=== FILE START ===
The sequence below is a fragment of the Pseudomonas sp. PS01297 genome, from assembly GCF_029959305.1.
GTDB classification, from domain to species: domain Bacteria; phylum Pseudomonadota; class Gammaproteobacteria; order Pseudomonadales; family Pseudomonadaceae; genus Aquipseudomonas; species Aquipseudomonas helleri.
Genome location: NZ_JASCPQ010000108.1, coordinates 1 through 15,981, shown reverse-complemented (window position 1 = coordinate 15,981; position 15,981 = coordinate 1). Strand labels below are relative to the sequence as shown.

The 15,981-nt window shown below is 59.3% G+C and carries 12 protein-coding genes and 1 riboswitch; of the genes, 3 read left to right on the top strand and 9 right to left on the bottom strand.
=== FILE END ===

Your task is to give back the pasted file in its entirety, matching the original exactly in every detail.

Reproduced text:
The sequence below is a fragment of the Pseudomonas sp. PS01297 genome, from assembly GCF_029959305.1.
GTDB classification, from domain to species: domain Bacteria; phylum Pseudomonadota; class Gammaproteobacteria; order Pseudomonadales; family Pseudomonadaceae; genus Aquipseudomonas; species Aquipseudomonas helleri.
Genome location: NZ_JASCPQ010000108.1, coordinates 1 through 15,981, shown reverse-complemented (window position 1 = coordinate 15,981; position 15,981 = coordinate 1). Strand labels below are relative to the sequence as shown.

The 15,981-nt window shown below is 59.3% G+C and carries 12 protein-coding genes and 1 riboswitch; of the genes, 3 read left to right on the top strand and 9 right to left on the bottom strand.